Spanish Minister of Industry, Commerce and Tourism Reyes Maroto on Monday told journalists in Castellón (Valencia) that her government plans to incorporate vaccine passports or certificates to the safe travel corridors they are planning, as “an element of safe mobility”.
“We already have safety protocols in place but we want to take another step to help restart travel as soon as the coronavirus situation allows for it,” Maroto said.
There is no indication Spain’s Tourism Ministry intends to replace negative PCR or antigen tests with vaccine passports as a means of proving one doesn’t have Covid-19 before entering Spain, but rather these will be another way of guaranteeing that there isn’t infection risk.
Minister Maroto added that her government was working with the EU and the OECD to “adopt common protocols that give travellers the confidence that they can travel safely”.
However Spain’s chief epidemiologist Fernando Simón is reported to not be convinced by the prospect of Spain adopting and allowing a Covid-19 vaccine passport “for the moment”, suggesting that “a lot more research is needed” and “it can’t be set up quickly”.
Regarding Spain’s Tourism Ministry's planned safe travel corridors, Reyes Maroto stated that Spain was already a pioneer in this regard and had set them up “with great agility” last summer.
“We already have these protocols approved for use in the Canary Islands and the Balearic Islands and we are working with the Valencia region, Catalonia and Andalusia,” Maroto stated.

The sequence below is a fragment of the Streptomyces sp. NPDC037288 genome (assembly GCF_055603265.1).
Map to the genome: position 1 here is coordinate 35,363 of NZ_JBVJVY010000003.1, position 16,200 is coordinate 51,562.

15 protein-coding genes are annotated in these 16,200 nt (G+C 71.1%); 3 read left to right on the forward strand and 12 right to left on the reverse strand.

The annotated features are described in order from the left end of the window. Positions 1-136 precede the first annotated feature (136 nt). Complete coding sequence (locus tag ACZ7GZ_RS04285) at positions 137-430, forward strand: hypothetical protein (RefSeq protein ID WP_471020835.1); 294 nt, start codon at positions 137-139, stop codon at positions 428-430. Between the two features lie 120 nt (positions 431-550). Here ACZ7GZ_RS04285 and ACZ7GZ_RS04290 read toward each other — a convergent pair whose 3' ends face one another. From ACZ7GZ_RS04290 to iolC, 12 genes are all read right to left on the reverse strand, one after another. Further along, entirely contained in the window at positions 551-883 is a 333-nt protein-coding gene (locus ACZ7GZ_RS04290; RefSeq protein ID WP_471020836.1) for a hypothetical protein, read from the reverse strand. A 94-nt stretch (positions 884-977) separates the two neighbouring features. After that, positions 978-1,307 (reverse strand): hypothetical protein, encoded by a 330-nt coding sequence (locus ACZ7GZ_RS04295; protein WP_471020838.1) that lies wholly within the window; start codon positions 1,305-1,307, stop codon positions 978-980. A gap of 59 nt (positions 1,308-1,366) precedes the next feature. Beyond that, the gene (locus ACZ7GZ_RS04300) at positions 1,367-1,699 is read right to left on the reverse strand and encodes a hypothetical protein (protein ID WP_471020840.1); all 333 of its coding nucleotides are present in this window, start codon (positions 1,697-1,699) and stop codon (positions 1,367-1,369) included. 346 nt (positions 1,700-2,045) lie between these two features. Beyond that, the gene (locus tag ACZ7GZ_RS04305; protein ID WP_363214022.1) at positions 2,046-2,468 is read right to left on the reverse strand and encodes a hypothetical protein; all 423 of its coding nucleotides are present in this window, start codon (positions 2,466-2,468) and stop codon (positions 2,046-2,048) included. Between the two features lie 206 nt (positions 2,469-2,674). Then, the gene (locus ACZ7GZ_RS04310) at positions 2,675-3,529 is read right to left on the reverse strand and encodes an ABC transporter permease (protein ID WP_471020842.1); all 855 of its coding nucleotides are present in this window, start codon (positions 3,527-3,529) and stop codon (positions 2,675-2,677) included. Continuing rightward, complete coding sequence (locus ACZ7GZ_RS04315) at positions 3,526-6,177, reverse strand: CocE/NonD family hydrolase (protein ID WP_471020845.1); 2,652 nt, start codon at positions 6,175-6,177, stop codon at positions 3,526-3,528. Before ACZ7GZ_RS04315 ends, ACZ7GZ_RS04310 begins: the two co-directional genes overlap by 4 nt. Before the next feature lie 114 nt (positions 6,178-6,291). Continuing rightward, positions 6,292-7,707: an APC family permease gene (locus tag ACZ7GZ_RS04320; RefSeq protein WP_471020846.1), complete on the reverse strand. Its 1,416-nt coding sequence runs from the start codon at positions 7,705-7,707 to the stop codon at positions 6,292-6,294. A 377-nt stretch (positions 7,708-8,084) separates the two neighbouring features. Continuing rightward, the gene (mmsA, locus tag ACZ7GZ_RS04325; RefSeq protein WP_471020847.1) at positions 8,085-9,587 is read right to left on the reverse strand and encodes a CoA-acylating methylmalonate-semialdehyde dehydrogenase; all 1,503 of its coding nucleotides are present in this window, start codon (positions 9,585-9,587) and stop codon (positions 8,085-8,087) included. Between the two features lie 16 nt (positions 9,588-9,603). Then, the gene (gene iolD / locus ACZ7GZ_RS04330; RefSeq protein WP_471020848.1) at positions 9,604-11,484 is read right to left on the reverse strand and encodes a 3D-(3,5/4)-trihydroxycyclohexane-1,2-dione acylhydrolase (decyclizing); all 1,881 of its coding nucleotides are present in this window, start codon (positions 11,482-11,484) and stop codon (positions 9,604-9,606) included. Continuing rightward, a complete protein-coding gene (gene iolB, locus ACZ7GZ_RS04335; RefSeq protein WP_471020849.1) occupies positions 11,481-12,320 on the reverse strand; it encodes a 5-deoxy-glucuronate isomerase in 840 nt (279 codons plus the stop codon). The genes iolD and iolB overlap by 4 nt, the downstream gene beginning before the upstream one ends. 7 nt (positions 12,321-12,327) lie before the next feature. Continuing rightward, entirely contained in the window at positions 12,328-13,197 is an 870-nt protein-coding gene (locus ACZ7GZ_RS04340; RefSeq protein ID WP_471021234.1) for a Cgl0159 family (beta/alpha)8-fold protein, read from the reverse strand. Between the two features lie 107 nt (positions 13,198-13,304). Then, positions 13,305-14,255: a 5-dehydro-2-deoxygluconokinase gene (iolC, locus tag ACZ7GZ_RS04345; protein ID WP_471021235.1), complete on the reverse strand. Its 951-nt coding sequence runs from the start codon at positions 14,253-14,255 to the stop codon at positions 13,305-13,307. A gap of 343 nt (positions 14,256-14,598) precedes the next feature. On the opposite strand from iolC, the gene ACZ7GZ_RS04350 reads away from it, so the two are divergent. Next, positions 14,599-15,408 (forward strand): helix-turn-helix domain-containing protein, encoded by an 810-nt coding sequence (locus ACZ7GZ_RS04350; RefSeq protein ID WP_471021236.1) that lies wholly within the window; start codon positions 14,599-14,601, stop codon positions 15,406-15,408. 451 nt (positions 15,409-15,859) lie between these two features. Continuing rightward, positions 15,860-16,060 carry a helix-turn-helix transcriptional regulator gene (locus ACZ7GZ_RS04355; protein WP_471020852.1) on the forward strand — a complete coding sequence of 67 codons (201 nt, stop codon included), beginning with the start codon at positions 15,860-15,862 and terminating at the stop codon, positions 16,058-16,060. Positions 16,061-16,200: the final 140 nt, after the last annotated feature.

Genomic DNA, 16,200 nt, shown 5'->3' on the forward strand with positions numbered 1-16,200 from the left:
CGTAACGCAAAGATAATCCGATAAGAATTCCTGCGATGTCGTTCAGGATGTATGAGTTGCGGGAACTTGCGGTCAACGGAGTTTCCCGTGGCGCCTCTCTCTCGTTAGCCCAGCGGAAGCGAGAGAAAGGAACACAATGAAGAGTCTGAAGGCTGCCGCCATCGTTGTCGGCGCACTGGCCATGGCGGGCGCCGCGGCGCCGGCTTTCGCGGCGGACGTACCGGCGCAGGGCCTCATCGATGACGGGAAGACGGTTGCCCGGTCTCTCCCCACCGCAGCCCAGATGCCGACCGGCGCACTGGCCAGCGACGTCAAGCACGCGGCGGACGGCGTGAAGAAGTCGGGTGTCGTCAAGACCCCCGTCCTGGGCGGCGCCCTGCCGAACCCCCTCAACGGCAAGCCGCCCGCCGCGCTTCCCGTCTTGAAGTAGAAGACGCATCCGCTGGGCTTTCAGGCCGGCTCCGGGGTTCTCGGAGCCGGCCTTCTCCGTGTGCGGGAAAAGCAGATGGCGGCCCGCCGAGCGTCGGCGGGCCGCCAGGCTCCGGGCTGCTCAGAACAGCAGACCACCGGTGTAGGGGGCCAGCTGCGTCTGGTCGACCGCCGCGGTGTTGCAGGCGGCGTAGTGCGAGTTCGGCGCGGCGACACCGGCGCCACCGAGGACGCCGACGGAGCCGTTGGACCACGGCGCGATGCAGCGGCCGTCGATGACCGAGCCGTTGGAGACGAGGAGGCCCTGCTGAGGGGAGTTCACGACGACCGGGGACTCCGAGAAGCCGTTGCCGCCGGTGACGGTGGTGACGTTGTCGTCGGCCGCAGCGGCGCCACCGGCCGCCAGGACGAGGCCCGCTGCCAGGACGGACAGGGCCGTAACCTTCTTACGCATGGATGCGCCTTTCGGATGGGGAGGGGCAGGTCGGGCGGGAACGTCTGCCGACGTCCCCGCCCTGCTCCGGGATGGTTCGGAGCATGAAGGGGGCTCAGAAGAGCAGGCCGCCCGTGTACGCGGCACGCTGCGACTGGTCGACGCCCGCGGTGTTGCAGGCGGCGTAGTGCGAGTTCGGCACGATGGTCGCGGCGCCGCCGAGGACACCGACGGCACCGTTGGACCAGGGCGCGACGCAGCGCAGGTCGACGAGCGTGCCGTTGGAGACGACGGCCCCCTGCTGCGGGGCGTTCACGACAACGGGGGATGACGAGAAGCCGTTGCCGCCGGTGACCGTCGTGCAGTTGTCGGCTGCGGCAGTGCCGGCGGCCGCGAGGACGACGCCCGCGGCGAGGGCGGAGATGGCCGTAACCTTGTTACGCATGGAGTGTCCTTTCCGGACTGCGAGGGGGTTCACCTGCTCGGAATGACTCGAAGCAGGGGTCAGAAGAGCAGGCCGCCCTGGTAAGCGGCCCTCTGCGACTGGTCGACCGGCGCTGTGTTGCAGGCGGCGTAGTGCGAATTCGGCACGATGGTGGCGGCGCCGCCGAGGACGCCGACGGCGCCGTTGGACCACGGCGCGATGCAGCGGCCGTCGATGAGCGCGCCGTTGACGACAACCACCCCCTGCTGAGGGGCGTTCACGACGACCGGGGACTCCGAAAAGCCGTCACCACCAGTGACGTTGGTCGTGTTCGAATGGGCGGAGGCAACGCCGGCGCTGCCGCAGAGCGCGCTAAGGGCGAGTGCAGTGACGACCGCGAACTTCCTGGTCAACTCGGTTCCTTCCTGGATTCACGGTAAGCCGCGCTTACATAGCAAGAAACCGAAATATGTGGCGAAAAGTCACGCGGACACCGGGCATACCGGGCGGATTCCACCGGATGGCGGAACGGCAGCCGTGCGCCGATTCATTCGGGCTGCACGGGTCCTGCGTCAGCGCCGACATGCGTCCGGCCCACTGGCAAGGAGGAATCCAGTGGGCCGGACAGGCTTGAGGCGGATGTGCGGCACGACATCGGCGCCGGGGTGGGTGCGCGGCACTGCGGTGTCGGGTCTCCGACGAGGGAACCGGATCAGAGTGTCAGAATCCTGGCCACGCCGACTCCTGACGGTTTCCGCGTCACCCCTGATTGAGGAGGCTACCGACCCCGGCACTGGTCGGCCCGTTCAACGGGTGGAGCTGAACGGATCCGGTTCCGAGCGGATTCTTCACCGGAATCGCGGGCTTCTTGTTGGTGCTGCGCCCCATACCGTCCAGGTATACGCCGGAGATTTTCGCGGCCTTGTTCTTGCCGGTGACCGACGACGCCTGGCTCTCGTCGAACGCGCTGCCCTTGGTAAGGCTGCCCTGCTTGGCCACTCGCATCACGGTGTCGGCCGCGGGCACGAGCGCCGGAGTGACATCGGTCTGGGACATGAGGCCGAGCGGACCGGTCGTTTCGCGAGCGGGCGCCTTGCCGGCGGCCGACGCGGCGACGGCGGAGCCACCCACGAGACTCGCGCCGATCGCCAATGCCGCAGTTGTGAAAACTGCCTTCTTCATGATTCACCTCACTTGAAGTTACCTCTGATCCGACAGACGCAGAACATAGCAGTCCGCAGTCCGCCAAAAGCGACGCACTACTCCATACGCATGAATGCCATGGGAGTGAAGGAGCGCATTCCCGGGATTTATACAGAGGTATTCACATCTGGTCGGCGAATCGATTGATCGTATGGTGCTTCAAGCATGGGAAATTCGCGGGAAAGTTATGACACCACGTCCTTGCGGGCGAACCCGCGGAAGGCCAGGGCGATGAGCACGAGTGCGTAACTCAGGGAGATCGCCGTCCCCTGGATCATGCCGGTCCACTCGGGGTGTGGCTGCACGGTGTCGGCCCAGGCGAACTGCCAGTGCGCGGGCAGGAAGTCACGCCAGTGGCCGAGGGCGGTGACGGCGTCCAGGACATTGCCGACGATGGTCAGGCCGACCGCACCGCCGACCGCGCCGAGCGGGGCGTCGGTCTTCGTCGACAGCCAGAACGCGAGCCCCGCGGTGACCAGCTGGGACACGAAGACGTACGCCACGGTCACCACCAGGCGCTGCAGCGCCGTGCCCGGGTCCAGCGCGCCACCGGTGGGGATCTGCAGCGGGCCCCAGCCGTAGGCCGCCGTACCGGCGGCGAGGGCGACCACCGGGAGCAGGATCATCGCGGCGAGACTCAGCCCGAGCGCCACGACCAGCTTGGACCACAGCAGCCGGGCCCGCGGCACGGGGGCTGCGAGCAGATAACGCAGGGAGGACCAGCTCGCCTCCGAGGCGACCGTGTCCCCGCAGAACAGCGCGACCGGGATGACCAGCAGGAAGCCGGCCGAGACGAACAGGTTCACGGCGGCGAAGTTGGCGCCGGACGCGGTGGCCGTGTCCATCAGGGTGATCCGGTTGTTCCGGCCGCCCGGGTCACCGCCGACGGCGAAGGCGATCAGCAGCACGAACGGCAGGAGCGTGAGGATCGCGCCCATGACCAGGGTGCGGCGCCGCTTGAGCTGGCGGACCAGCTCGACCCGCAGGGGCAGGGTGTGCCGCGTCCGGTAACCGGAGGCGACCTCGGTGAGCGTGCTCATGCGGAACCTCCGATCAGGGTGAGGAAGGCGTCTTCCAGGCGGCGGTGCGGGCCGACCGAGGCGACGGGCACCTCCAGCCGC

The reality is that last year’s travel corridors had limited success as Spain’s Canary Islands and the Balearics, the two main locations to trial them last summer, were affected by restrictions and travel bans both at home and abroad due to ever-changing infection rates, meaning the scheme never really took off.
When international tourism will restart again in Spain is the big question that remains.
Maroto said that the opening of international tourism fair Fitur at the end of May was “great news” as it “would allow the world to see how Spain and the Valencia region were a quality and safe destination”.
“The pandemic sets the pace,” she said when asked if her department believed it was possible to ‘save Easter’ in terms of tourism, adding that once the infection and vaccines figures are favourable it would be easier to set a date.
Maroto did add nonetheless that if Spain’s government's vaccination campaign goes to plan and herd immunity is achieved throughout the summer “it gives hope and certainty that that the second semester of 2021 will be when the reactivation of the tourism sector” takes place.
“We must be prudent and not take a step backwards, which can lead to a new wave, and the consequences for the tourism sector would be potentially worse,” Maroto concluded.
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